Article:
Trapping hydrogen: Confined catalysis for improved hydrogen borrowing selectivity

14 December 2022, Version 1
This content is a preprint and has not undergone peer review at the time of posting.


Alcohol amination via hydrogen borrowing is an established method for the clean and simple alkylation of amines with alcohols, which are stable and available in bulk; it also does not require the addition of hydrogen to reduce the imines or the use of coupling agents. A common problem however in those systems is the need to employ additives to prevent stagnation of the product at the imine stage, which indicates inefficient usage of the borrowed hydrogen atoms. In this work, we designed a catalyst series to demonstrate that confined environments can assist with improved selectivity. To this end, we encapsulated Al2O3/Ru(OH)x nanocatalysts inside mesoporous silica in a yolk-shell architecture and were able to trap the hydrogens to increase the amine yield from 12% to 82%, with a 3-fold increase in selectivity without the need of any additive; we found the presence of mesopores in the silica shells to be essential to enable access to the cata-lytic sites and the yolk-shell gap size to be the key parameter influencing the reactivity of the catalytic system. To the best of our knowledge, this is the first report of a confined hydrogen borrowing reaction, an approach that can be extended to the other types of cascade reactions that produce labile intermediates.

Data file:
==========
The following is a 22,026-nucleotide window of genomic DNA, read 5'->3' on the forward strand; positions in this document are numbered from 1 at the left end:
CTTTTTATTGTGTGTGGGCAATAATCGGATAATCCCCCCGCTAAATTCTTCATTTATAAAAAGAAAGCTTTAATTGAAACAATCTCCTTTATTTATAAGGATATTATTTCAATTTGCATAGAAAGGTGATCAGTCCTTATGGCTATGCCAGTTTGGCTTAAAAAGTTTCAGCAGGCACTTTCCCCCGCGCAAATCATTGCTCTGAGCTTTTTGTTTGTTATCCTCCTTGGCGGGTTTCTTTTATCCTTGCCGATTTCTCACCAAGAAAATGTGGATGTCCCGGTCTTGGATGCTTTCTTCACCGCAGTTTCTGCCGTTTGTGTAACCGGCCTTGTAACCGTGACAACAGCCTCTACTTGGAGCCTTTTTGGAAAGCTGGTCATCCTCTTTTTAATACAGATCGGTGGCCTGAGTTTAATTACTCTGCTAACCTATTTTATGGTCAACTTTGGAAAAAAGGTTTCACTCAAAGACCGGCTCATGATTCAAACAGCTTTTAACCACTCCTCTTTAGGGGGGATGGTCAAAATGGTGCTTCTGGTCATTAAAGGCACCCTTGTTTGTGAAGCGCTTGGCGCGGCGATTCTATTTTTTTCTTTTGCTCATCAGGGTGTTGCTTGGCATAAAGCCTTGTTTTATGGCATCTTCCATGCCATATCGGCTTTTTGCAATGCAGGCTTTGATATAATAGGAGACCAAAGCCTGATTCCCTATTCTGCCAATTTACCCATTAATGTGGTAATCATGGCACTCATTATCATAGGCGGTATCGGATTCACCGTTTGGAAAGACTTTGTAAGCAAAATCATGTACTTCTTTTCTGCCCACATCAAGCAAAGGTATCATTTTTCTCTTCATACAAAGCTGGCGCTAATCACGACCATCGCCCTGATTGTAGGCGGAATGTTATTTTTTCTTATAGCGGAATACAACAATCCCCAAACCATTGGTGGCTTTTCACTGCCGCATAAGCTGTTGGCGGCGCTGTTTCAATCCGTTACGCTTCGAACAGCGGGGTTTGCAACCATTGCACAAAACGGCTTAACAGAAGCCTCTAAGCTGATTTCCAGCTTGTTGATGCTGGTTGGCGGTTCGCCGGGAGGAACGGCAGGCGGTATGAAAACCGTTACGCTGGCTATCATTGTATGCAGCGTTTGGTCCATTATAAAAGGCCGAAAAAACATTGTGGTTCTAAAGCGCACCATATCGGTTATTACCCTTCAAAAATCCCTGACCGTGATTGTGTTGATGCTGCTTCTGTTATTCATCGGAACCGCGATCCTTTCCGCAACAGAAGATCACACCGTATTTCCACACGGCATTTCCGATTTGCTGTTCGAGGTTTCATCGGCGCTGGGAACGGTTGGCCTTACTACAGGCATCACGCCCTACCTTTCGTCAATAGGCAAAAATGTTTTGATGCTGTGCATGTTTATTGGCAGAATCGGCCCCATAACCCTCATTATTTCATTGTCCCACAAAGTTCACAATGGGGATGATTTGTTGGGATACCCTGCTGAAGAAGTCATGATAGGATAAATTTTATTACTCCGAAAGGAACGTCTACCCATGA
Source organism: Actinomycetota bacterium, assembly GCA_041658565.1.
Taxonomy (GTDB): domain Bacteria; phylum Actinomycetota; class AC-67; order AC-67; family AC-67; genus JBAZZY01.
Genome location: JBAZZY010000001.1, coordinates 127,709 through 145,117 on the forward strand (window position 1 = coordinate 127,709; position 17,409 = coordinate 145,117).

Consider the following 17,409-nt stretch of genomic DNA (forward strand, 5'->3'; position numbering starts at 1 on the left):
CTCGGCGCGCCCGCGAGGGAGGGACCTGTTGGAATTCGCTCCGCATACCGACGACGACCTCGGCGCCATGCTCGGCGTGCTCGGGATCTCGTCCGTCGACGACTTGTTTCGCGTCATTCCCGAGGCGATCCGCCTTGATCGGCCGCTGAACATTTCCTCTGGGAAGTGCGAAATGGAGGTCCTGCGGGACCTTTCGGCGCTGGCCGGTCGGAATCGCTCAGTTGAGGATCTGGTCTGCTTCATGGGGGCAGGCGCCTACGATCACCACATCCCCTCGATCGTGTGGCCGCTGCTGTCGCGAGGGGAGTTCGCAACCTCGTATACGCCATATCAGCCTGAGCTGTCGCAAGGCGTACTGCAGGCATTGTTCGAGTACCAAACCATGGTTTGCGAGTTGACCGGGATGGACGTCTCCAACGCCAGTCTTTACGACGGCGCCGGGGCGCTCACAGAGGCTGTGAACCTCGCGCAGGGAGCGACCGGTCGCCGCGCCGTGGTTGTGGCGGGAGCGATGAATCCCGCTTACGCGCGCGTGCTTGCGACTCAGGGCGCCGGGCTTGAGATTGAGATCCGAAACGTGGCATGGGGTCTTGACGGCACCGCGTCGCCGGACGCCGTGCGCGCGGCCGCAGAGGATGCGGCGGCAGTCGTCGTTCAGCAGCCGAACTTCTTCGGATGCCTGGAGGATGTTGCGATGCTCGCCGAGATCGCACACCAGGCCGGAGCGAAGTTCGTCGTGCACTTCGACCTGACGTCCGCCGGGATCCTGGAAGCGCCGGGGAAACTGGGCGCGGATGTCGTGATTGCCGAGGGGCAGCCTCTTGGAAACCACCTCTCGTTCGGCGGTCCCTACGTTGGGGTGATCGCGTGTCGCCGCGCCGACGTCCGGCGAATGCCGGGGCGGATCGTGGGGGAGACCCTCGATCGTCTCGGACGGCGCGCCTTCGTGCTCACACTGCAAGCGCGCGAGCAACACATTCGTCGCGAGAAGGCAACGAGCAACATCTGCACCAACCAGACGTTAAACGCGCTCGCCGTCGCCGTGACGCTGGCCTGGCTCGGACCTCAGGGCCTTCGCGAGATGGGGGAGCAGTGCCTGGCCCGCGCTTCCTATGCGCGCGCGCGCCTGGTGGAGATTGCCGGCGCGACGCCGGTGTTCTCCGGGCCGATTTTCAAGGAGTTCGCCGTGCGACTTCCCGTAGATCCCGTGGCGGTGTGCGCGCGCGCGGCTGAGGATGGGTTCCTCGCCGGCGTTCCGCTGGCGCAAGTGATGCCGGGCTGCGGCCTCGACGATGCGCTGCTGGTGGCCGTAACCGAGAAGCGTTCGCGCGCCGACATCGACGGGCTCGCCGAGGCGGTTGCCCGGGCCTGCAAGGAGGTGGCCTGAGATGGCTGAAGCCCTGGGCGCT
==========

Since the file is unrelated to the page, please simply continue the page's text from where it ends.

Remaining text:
confinement effects
alcohol amination
hydrogen borrowing

Supplementary materials

Supporting Information for "Trapping hydrogen: Confined catalysis for improved hydrogen borrowing selectivity"
Alumina NPs sizing; additional TEM images of confined mate-rials pre-pyrolysis; measurement of the thickness of the silica shells; counting of coated and uncoated particles; X-Ray Pho-toelectron Spectroscopy (XPS); TEM images of non-confined materials; thermogravimetric analysis (TGA); nanotomogra-phy; catalysis results; pore volume and surface area; meas-urements of yolk-shell voids; pore-size distribution pre-etching; H2 detection.


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